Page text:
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When Political Spin Doctoring Comes to Movies : Society: Political campaigns are shaped by spin doctors who direct the flow of opinion. Now, with 'Last Action Hero,' Hollywood adopted the tactic.

August 29, 1993|Neal Gabler | Neal Gabler, the author of "An Empire of Their Own: How the Jews Invented Hollywood" (Anchor/Doubleday), is now working on a book about Walter Winchell

NEW YORK — The campaign was in trouble. Leaks from within the hierarchy--one published in this newspaper--indicated the candidate, in trying to reach out to a younger constituency, was foundering. Other reports enu merated the experts who had been consulted and recruited to save the day, though the reports only contributed to the sense of impending doom. By election day, it was a foregone conclusion that the candidate would be trampled--by dinosaurs. And so it was that "Last Action Hero" expired even before any civilians outside the film industry had a chance to see it, even before word-of-mouth could render its verdict.

The political analogy is apt, since the techniques of politics, for the first time, seem to have supplanted more traditional ways of merchandising movies. Where just last summer a movie would be pitched almost exclusively through advertising and puff pieces, movies are now preceded by a buzz from what in Washington would be labeled "top Administration officials," by advance disinformation from competing studios, by leaked audience poll results, by press bashing of one picture and boosting of another--just like political candidates maneuvering for advantage.

The key to all this, in Hollywood as in Washington, is the relatively recent phenomenon of spin doctoring. Spin doctoring is to opinion what alchemy is to lead. Its purpose is to persuade people not to heed what they have heard, seen or felt. For it makes the appearance of opinion into opinion itself. Hence, we all wait to find out who won a presidential debate by hearing the post-mortems, no longer trusting our own judgments. We believe what spin doctors tell us we believe.

We listen to them because we are uncertain about what we feel and because we are afraid of being wrong--that is, out of step with prevailing opinion. Once the spin doctors have done their duty, we can get the received wisdom: Designer opinions straight from the pundits.

To appreciate just how dramatic a change spin doctoring has wrought, one must return to first principles. In Hollywood, it has long been an article of faith that word-of-mouth ultimately determines a film's success or failure. A studio can hype a picture, advertise it with tens of millions of dollars, send its stars out on the talk-show circuit and the critics to junkets, can arrange tie-ins with fast-food chains and hawk toys, books, records and lunch boxes. But word-of-mouth can destroy the best-laid plans. If the people don't like it, they won't go.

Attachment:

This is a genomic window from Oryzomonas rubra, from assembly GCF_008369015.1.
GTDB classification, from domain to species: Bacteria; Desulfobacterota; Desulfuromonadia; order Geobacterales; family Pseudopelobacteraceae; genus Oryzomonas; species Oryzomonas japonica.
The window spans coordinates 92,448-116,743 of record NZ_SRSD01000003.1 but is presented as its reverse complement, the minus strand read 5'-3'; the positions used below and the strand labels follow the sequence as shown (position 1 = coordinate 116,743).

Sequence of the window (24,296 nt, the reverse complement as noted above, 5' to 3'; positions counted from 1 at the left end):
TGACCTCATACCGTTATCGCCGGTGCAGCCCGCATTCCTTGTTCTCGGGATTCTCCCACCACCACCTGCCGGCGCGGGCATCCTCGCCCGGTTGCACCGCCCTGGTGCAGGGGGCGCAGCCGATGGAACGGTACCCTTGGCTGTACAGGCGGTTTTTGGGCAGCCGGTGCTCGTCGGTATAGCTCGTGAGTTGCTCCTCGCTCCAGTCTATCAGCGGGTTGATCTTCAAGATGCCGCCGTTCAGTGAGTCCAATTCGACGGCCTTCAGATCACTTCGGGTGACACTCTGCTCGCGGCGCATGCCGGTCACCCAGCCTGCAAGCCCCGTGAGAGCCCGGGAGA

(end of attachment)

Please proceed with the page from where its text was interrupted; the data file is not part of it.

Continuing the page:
At least that is the way it always was: the consumer as sovereign. And that is what capitalists everywhere, not only in Hollywood, wanted us to believe, so they could work their wiles undetected. Theoretically, no studio, no critic was as powerful as your neighbor telling you whether he or she liked a movie or not.

But while captains of industry continue to give lip service to this sort of economic populism, the Holy Grail of American capitalism has been to find some way to circumvent the ruling consumer entirely. Advertising was the first attempt. By ballyhooing products and, more subtly, by creating positive associations with them, marketers could soften consumers for the kill. The problem was that the consumer still rendered the final judgment.

A more sophisticated approach was demographics. One could scout the audience, discover its predilections and aversions and then predetermine word-of-mouth by tailoring a product to the buyer's specifications. Hollywood does this all the time. Nearly every picture has its "focus group"--a cross-section of Americans bantering around a table over what they liked and didn't like about a picture. It is the economic equivalent of biofeedback.

Demographics may have been an improvement over advertising, but it still required collaboration with the consumer. The authentic Grail would make consumers' desires superfluous by making it seem as if they had already spoken even when they hadn't had the chance. Instead of word-of-mouth, one would then have words-in-mouth, put there by the merchandisers themselves.

This, indeed, was the refinement that politics brought to salesmanship in the '80s with spin doctoring. If advertising was the selling of America, and demographics the sussing of America, spin-doctoring is the preempting of America--the preempting of our own thoughts and feelings.

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